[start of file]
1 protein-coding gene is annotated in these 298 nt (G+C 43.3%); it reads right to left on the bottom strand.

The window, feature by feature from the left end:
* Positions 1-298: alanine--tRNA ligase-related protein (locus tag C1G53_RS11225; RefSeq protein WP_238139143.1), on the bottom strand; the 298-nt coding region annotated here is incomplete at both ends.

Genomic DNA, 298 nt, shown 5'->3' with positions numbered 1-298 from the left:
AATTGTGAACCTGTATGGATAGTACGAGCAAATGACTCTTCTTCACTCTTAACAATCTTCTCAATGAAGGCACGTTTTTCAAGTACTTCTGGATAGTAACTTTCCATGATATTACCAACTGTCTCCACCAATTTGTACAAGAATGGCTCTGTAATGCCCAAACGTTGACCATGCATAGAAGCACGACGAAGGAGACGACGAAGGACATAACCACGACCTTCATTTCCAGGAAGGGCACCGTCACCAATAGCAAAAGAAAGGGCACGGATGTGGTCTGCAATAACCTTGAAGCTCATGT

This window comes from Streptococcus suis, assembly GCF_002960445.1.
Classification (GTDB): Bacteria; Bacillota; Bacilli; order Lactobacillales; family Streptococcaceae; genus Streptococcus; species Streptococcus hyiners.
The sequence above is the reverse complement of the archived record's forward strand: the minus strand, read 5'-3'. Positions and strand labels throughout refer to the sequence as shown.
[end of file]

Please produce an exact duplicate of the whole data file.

1 protein-coding gene is annotated in these 298 nt (G+C 43.3%); it reads right to left on the bottom strand.

The window, feature by feature from the left end:
* Positions 1-298: alanine--tRNA ligase-related protein (locus tag C1G53_RS11225; RefSeq protein WP_238139143.1), on the bottom strand; the 298-nt coding region annotated here is incomplete at both ends.

Genomic DNA, 298 nt, shown 5'->3' with positions numbered 1-298 from the left:
AATTGTGAACCTGTATGGATAGTACGAGCAAATGACTCTTCTTCACTCTTAACAATCTTCTCAATGAAGGCACGTTTTTCAAGTACTTCTGGATAGTAACTTTCCATGATATTACCAACTGTCTCCACCAATTTGTACAAGAATGGCTCTGTAATGCCCAAACGTTGACCATGCATAGAAGCACGACGAAGGAGACGACGAAGGACATAACCACGACCTTCATTTCCAGGAAGGGCACCGTCACCAATAGCAAAAGAAAGGGCACGGATGTGGTCTGCAATAACCTTGAAGCTCATGT

This window comes from Streptococcus suis, assembly GCF_002960445.1.
Classification (GTDB): Bacteria; Bacillota; Bacilli; order Lactobacillales; family Streptococcaceae; genus Streptococcus; species Streptococcus hyiners.
The sequence above is the reverse complement of the archived record's forward strand: the minus strand, read 5'-3'. Positions and strand labels throughout refer to the sequence as shown.